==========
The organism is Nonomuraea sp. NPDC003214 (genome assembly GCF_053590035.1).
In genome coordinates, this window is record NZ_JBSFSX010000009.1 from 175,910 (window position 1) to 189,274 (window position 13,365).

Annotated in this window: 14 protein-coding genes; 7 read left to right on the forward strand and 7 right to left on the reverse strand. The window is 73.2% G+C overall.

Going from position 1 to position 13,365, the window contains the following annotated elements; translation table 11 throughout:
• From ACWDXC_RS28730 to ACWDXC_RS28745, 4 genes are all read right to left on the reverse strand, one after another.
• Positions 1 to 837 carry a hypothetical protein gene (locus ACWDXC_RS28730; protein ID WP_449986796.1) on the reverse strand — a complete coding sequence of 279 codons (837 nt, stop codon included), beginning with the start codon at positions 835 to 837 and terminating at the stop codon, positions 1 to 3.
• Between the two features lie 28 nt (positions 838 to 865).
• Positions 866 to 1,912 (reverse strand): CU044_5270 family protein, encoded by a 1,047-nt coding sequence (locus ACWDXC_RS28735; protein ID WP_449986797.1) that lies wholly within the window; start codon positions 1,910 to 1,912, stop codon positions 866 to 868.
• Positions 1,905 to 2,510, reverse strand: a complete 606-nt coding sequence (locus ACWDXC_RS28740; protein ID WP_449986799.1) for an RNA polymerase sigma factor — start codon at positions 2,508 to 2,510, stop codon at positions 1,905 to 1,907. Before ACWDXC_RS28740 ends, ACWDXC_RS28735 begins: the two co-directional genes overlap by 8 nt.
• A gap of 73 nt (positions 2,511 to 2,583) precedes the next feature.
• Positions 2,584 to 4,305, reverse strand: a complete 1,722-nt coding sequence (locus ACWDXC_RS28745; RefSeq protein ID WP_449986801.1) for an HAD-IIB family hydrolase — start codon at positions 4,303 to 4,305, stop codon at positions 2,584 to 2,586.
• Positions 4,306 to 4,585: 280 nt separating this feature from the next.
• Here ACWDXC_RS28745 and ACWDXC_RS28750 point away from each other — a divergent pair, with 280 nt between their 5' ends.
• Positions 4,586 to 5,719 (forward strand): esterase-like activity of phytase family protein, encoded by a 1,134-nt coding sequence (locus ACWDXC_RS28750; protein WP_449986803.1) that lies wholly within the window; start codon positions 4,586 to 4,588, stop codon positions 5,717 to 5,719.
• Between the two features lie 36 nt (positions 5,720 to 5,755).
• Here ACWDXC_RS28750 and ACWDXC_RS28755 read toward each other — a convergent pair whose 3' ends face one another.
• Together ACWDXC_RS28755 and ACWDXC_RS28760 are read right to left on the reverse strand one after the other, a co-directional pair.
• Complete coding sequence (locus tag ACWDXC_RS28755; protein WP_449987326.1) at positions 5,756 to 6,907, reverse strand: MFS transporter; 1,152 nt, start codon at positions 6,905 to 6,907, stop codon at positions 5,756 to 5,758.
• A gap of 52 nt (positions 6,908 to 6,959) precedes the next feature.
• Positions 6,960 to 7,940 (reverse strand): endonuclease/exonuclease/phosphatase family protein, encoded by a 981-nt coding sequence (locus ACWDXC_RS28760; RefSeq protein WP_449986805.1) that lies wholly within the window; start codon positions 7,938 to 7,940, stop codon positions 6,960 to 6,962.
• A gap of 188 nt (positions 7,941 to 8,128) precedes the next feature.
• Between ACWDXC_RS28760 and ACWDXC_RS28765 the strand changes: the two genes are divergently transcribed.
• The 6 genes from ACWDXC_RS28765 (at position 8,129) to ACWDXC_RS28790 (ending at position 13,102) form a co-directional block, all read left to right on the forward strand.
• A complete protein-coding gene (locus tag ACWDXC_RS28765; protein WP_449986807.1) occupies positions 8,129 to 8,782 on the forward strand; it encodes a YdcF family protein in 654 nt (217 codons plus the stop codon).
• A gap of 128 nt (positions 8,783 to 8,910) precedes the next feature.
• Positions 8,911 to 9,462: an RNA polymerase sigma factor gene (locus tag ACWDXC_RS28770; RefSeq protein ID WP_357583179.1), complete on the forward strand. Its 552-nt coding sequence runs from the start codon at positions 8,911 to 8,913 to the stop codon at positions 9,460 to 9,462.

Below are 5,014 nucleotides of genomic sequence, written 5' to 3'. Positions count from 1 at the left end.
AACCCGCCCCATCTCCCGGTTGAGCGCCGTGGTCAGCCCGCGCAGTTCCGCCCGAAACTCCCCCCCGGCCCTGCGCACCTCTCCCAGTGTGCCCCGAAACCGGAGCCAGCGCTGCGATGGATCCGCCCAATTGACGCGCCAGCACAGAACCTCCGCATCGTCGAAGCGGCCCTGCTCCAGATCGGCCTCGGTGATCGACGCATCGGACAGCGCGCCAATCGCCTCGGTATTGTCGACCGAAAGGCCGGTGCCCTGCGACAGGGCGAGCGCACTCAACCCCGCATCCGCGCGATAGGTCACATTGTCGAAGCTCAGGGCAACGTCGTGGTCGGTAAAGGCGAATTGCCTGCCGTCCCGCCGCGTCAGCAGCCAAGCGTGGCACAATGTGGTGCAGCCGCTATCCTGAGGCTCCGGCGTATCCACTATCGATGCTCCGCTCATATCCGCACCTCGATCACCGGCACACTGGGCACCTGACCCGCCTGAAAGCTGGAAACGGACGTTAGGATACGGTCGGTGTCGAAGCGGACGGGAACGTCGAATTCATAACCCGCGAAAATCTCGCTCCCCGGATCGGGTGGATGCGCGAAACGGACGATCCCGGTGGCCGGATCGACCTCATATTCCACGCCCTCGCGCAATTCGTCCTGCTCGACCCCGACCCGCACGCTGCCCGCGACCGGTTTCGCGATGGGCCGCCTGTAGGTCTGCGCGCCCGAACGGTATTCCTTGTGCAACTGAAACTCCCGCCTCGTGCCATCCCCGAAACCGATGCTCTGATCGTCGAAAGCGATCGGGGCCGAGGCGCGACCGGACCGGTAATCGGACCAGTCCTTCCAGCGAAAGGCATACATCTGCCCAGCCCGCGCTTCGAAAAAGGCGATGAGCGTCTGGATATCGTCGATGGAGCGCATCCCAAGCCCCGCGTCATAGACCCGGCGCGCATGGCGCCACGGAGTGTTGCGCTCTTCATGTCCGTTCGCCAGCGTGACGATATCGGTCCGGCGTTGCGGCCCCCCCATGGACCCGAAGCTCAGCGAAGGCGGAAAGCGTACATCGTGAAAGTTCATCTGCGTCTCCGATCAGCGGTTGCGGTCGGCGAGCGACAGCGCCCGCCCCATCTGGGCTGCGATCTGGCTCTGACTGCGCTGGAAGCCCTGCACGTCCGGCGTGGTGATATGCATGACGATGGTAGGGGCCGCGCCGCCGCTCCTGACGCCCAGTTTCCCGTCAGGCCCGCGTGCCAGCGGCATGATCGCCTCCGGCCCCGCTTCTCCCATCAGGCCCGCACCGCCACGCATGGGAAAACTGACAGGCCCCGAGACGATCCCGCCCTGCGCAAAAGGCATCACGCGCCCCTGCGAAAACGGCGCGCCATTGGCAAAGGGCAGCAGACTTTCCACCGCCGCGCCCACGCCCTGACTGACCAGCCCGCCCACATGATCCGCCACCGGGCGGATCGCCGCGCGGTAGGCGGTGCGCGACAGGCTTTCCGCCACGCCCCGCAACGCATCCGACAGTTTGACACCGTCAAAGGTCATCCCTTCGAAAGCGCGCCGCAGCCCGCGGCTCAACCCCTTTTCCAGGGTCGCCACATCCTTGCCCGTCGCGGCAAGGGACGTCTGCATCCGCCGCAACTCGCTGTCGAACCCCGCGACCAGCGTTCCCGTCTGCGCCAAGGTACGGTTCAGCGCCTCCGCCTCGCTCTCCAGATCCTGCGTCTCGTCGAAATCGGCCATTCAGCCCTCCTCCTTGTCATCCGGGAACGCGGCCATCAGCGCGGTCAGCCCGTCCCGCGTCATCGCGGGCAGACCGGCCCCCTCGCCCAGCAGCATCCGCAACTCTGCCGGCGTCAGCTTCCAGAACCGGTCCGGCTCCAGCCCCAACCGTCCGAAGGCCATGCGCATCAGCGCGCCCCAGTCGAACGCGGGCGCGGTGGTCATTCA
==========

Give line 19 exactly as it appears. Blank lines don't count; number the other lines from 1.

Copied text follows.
• A gap of 52 nt (positions 6,908 to 6,959) precedes the next feature.